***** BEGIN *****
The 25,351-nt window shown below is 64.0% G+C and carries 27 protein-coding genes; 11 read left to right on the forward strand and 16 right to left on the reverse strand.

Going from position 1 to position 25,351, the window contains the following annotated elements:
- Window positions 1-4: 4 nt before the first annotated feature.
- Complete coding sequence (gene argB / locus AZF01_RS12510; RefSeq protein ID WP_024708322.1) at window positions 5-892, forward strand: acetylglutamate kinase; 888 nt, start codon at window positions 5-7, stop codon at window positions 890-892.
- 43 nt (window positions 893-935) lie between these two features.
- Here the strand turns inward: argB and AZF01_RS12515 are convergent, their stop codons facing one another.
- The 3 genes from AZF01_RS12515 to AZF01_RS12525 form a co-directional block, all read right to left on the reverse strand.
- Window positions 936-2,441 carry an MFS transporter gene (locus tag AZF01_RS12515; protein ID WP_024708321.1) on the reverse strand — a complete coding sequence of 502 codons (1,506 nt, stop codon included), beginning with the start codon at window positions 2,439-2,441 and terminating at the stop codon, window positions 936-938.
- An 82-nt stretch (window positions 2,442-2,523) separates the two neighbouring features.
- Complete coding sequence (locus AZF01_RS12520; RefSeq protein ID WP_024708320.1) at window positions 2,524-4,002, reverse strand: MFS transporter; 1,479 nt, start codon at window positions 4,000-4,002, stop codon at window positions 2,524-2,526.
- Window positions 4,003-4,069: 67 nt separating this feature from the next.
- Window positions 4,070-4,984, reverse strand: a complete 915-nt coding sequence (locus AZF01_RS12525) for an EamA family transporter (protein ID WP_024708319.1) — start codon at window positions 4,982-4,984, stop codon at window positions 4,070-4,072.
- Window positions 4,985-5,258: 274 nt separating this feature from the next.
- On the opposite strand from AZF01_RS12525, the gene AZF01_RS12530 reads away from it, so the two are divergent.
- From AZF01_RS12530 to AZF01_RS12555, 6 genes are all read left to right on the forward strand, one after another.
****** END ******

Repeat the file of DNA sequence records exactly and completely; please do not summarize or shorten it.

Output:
The 25,351-nt window shown below is 64.0% G+C and carries 27 protein-coding genes; 11 read left to right on the forward strand and 16 right to left on the reverse strand.

Going from position 1 to position 25,351, the window contains the following annotated elements:
- Window positions 1-4: 4 nt before the first annotated feature.
- Complete coding sequence (gene argB / locus AZF01_RS12510; RefSeq protein ID WP_024708322.1) at window positions 5-892, forward strand: acetylglutamate kinase; 888 nt, start codon at window positions 5-7, stop codon at window positions 890-892.
- 43 nt (window positions 893-935) lie between these two features.
- Here the strand turns inward: argB and AZF01_RS12515 are convergent, their stop codons facing one another.
- The 3 genes from AZF01_RS12515 to AZF01_RS12525 form a co-directional block, all read right to left on the reverse strand.
- Window positions 936-2,441 carry an MFS transporter gene (locus tag AZF01_RS12515; protein ID WP_024708321.1) on the reverse strand — a complete coding sequence of 502 codons (1,506 nt, stop codon included), beginning with the start codon at window positions 2,439-2,441 and terminating at the stop codon, window positions 936-938.
- An 82-nt stretch (window positions 2,442-2,523) separates the two neighbouring features.
- Complete coding sequence (locus AZF01_RS12520; RefSeq protein ID WP_024708320.1) at window positions 2,524-4,002, reverse strand: MFS transporter; 1,479 nt, start codon at window positions 4,000-4,002, stop codon at window positions 2,524-2,526.
- Window positions 4,003-4,069: 67 nt separating this feature from the next.
- Window positions 4,070-4,984, reverse strand: a complete 915-nt coding sequence (locus AZF01_RS12525) for an EamA family transporter (protein ID WP_024708319.1) — start codon at window positions 4,982-4,984, stop codon at window positions 4,070-4,072.
- Window positions 4,985-5,258: 274 nt separating this feature from the next.
- On the opposite strand from AZF01_RS12525, the gene AZF01_RS12530 reads away from it, so the two are divergent.
- From AZF01_RS12530 to AZF01_RS12555, 6 genes are all read left to right on the forward strand, one after another.